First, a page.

Menopause, Hot Flashes and Heart Problems
Estrogen — a hormone used to treat symptoms of menopause — has been shown to increase the risk for certain cancers. But other questions about the safety of estrogen therapy remain. For example, is it safe for the heart?
Some Hormone Therapies May Be Less Risky
To treat severe hot flashes and other menopause symptoms, women may receive hormone replacement therapy. Some approaches, however, may pose lower heart risks than others.
Recognizing Heart Risks in Black Women
While death rates for men with heart disease have dropped over the years, the same cannot be said for women. Among females, black women especially have seen even less progress.
Which Pill is Best?
Birth control pills are some of the most common medications prescribed in the United States. Therefore, it is important to know about the different risks that different pills have.
Diabetes Raises Heart Risks in Women
Diabetes patients face a high risk of heart disease and stroke. Even young women with the condition are susceptible, but controlling the risk factors can help.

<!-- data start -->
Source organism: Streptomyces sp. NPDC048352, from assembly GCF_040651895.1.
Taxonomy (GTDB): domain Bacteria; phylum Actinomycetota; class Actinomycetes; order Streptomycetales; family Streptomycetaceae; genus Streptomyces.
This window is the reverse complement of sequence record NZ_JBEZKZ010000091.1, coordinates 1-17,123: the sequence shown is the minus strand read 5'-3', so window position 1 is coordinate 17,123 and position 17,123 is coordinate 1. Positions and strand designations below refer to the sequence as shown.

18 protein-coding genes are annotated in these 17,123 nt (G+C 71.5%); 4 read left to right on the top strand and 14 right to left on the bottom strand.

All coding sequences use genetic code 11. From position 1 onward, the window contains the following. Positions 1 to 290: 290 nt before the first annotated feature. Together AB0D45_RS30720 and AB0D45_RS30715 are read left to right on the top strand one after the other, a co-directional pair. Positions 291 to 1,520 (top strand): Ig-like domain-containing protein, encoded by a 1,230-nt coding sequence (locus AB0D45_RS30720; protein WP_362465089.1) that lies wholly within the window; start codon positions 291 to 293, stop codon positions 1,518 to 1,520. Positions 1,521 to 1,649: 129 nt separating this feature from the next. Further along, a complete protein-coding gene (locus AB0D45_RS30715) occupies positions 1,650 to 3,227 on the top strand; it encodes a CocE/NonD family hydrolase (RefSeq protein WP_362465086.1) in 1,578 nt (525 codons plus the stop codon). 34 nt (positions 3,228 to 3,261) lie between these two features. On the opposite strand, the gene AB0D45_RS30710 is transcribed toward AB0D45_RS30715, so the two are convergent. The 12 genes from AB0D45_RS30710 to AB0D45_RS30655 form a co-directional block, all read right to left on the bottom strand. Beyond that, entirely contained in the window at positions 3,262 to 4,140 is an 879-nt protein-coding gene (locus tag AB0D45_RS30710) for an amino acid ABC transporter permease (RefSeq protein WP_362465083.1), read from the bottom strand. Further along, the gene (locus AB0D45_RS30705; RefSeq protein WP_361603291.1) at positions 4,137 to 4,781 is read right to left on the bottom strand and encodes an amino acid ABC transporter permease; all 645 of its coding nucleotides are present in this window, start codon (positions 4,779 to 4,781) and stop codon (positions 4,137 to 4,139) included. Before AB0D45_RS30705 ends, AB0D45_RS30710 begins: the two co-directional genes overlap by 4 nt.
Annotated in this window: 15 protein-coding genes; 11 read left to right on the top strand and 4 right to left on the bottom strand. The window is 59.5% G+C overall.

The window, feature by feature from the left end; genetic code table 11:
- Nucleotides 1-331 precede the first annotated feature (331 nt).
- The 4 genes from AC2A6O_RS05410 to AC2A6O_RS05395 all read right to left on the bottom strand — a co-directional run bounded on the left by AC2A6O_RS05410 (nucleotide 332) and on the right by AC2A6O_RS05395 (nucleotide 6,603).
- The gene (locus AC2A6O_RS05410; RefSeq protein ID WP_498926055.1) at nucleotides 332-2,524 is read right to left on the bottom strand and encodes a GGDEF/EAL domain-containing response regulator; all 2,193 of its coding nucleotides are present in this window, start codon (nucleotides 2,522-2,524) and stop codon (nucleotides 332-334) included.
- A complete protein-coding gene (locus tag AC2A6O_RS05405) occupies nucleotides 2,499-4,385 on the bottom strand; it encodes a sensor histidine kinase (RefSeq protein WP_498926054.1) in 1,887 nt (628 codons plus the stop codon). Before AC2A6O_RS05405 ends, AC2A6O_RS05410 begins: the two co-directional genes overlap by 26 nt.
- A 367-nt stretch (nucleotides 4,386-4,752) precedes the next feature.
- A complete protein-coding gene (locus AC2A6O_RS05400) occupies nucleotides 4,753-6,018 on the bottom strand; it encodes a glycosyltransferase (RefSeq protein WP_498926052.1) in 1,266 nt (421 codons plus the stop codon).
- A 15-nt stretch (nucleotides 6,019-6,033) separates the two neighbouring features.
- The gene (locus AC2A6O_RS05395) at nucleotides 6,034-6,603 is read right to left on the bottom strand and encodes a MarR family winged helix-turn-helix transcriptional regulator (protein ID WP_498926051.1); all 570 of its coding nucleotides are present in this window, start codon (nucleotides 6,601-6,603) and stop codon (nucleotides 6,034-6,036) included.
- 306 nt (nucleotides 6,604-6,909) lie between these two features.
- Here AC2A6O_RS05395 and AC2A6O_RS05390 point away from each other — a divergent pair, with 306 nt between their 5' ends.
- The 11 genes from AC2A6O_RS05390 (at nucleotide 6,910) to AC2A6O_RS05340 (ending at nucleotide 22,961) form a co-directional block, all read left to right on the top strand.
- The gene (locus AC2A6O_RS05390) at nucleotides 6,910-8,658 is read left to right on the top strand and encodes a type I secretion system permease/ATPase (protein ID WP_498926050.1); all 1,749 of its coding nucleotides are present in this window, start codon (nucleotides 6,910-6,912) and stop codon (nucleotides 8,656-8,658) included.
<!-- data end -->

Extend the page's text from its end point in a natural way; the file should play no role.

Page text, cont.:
Women’s Cancer Linked to Cholesterol Problems
You may already know that high overall cholesterol can increase your risk of heart disease and stroke. What you might not know is that survivors of some cancers may be more prone to having high amounts of fat in their blood.
How Heart Disease is Different for Women
Heart disease is one of the biggest threats to women's health. Additionally, health problems affect men and women differently. A recent report looked at the differences between women's heart health and men's heart health
Good News for Women's Hearts
Heart disease is a serious threat to women, yet clinical trials of one of the most common treatments for this condition have not included many women.
Fertility Treatment No Problem for Your Heart
Struggling to have a child can take a toll on a person's mind and body, especially if they are undergoing fertility treatments. But the process can pay off with a child — and possibly better health.
Mental Health Can Affect Your Heart
Many physical health and lifestyle factors are considered when determining a person's risk of heart disease. Did you know that your mental health history could be equally as important?